Avi
2.3. Yeah,

Nick
yeah. Yeah, that's like, that's like a fireable offense.

Avi
You know, it, it, I think you're like,

Nick
I've gotten fired for less.

Avi
Listen, it's really interesting. And again, I mean, they, I think they're too deep into it. But on the other hand, as he said, their reputation is worth more than 2.3 billion. So clearly, yeah, they're actually investing more money into business, bringing all these compliance specialists like things that, you know, Assurance IQ didn't really have in place to begin with. So they want to clean up the business. But but this is the problem, like a lot of I mean, it'd be real, a lot of the Medicare sales are not 100%, you know, pure, we'll put it that way. And, and when you want to go with compliance, and you want to go by the book, then your sales are hurting. And you know, they're not fulfilling their potential or the potential that maybe Assurance IQ presented originally to Prudential. I mean, I thought it was a bad deal there again, they're still happy because they say, well, it's not a business that's dependent on interest rates, and you know, life insurance, investment income, and all of that. Now, the, the market is not doing really well, in that case, but I think they could have used that 2.3 billion for something better.

Nick
Yeah, as a shareholder of the company, they could have used that for a dividend. Just saying, but but you know, listen, I don't I don't know enough about Assurance IQ to know what the culture is, and whether Prudential acquire them and then started to realize, holy crap, this is Zenefits all over again, we're gonna have regulators breathing all over us. But like that, if that's the case, then that's a there's, listen, if this doesn't work out, it's they're there two like, potential big problems that are kind of hanging over a lot of other potential acquisitions. One is Assurance IQ was the Wild West, Prudential acquire them, they didn't, they couldn't get the culture to work. Right. That would be very bad for future Insurtech acquisitions simply because most of the legacy companies would be in the Prudential camp, you know, legacy brand oriented reputation, you know, risk tolerant regarding that and they don't want gunslingers coming in to doing that, or Prudential really screwed up, right like that they they they misjudged the the value of Assurance IQ, and they screwed it up, brought it in. And now we're just kind of like quickly, you know, trying to clean it up. So either way this, it's not good.

Avi
You know, it all comes down to basics. And what we heard is that Prudential acquired Assurance IQ for the model, the Uber of insurance, they called it and what is the Uber of insurance, it's mobilizing a workforce that is able to sell from anywhere and you know, obviously life insurance companies, they struggle, recruiting financial advisors, agent, no one wants to work in a commission these days and Assurance, IQ prove that they can do it. But they've done it with a very specific product that caters to a very specific audience. And we talked about this, people that buy final expense, or people that missed the boat to buy life insurance, they're older, lower income, they'll answer the phone. This is not a model where you could do it with millennials, or with car insurance or home insurance or renters insurance. So I don't understand how they how do you not see the correlation between the business model and the product? It comes together, I mean, you really need to look at both of these things at the same time. And I think that's where they failed, they fell in love with, again, the flexible workforce, commission base 1099. But again, you can do it without expense you can do to very specific products, you cannot do it with car insurance, you know, regular life insurance. So bad for them. But that's it, I don't think it's good. mean, what's 2.3 billion for Prudential?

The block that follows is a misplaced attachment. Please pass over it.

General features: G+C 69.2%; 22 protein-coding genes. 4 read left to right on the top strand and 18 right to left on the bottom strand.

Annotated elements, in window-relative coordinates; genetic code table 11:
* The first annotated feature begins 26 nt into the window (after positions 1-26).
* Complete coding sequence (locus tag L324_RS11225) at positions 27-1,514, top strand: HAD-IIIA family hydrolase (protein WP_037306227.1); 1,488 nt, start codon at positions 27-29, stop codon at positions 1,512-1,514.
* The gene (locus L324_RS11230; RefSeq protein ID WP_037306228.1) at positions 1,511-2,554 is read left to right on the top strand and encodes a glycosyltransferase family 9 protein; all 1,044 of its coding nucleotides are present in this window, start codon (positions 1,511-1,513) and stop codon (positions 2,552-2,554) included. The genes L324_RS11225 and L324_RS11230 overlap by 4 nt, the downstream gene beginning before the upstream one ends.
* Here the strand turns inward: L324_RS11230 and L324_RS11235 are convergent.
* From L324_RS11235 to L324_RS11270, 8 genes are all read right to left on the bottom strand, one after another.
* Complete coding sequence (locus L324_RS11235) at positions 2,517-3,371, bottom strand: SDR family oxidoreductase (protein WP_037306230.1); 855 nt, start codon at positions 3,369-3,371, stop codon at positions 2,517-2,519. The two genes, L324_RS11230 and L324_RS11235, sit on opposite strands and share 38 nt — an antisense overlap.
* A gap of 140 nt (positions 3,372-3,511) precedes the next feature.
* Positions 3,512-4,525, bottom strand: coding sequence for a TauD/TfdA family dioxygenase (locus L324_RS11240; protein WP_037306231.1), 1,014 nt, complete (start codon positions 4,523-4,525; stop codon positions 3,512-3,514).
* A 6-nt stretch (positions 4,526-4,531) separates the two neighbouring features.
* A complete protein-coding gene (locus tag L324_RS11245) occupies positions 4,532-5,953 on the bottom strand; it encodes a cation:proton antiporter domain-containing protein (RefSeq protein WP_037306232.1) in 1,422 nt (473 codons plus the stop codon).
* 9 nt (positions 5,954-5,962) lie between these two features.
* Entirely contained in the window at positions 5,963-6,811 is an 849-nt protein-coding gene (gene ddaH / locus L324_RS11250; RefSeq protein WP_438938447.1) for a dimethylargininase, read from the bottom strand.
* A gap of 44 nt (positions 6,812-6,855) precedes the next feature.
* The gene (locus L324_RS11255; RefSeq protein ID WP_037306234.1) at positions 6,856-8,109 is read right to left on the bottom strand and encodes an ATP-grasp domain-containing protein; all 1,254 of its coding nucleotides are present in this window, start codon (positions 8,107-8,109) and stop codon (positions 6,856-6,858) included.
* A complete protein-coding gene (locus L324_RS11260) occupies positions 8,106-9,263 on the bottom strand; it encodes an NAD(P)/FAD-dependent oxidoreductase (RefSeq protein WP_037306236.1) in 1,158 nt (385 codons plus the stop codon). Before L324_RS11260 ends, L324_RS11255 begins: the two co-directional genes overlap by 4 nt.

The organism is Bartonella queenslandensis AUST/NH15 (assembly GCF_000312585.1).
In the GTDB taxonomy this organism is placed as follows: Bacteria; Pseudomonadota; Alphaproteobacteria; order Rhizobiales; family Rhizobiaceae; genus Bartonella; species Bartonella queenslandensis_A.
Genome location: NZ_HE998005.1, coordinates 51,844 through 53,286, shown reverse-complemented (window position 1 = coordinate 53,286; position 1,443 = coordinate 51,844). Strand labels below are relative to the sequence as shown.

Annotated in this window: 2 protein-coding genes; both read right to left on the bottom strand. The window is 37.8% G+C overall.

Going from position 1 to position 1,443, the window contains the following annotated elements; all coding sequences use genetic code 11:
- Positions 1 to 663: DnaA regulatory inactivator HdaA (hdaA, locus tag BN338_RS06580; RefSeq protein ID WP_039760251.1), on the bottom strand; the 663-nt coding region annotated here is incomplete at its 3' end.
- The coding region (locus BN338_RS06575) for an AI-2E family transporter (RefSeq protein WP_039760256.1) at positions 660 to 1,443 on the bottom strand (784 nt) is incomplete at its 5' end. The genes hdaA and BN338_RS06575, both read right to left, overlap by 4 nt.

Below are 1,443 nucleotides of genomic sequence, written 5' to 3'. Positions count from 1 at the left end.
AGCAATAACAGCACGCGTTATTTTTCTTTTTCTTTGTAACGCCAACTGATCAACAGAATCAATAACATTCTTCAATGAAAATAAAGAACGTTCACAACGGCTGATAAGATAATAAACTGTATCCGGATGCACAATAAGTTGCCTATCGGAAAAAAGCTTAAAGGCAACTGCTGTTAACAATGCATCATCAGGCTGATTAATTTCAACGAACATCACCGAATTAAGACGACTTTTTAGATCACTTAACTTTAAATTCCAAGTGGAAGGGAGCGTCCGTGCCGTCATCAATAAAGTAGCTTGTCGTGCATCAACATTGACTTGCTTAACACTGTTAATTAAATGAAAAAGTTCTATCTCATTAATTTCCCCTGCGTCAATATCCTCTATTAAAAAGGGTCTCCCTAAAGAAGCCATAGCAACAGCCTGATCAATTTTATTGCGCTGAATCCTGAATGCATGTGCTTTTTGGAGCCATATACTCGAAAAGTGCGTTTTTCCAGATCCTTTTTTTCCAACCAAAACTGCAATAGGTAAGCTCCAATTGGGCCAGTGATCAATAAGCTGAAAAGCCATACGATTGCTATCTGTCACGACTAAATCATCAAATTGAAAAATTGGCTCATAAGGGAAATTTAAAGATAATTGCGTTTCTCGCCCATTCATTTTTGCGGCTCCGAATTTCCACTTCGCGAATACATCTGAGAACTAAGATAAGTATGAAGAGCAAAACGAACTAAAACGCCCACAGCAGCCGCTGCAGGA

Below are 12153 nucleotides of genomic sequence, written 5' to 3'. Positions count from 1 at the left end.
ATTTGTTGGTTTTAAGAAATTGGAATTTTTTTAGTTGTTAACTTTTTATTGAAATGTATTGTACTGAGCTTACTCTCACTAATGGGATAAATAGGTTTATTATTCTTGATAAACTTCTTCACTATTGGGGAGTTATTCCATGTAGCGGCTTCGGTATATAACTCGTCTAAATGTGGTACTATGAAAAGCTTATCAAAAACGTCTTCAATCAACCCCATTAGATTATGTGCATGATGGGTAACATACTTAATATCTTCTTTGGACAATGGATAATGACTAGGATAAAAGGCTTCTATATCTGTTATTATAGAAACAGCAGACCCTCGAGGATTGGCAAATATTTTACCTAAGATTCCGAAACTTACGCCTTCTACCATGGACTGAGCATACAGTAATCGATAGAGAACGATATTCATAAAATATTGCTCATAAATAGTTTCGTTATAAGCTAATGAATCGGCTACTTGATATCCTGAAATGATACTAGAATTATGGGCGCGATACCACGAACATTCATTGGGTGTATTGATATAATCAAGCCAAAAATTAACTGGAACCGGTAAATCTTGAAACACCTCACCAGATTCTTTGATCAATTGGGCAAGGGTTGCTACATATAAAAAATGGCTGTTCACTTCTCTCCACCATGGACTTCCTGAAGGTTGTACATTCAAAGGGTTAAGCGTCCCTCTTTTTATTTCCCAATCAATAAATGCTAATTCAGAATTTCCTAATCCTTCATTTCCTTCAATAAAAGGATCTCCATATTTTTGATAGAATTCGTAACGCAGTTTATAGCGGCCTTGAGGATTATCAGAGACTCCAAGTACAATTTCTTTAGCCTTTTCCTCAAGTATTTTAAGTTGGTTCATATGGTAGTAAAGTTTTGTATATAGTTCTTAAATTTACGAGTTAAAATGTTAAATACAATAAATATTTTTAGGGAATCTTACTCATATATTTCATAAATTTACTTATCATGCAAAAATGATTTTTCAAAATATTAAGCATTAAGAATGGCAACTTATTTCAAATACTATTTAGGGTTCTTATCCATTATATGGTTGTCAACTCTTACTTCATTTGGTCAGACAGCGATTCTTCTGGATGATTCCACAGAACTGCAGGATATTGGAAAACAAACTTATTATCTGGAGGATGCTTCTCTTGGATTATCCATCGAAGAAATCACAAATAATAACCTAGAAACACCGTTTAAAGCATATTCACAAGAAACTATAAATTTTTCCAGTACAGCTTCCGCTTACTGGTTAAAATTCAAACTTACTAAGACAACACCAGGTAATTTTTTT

Nick
I would still prefer the dividend. Did you say it was three consecutive quarters or two for four consecutive quarters? Oh, boy. So I was listening to a podcast with john chambers, the former CEO of Cisco Systems this morning, and that the conversation of acquisitions came up, you know, and he, he talked about how, you know, how difficult acquisitions are like, just just amazingly difficult, and how, after a certain period of time, if they don't work, it's not going to work, like after a certain period of time, like, you're gonna write it off. And so that's probably what we're gonna have to look for on the Prudential balance, even if they don't announce it, we're probably gonna have to look to see if they write off elements of this, and that would that would basically put the nail in the casket.

Avi
You know, it really is alarming to see the leadership changes, like, you know, the president now that is now only a co founder. So you assume that he is not involved in the company anymore. And you know, that's not a good sign. It's one thing to replace the CEO Oh, you know, CFO, we get, but one of the cofounders of President kind of, you know, so I think it's, yeah, it doesn't look good.

Nick
It's the it's the broad base change, right? It's you expect in an acquisition that different, you know, some people will leave once the, you know, the handcuffs are, are lifted. But it's, it's more of the broad base like it's there's all different a lot of changes. That's probably a bad sign.

Avi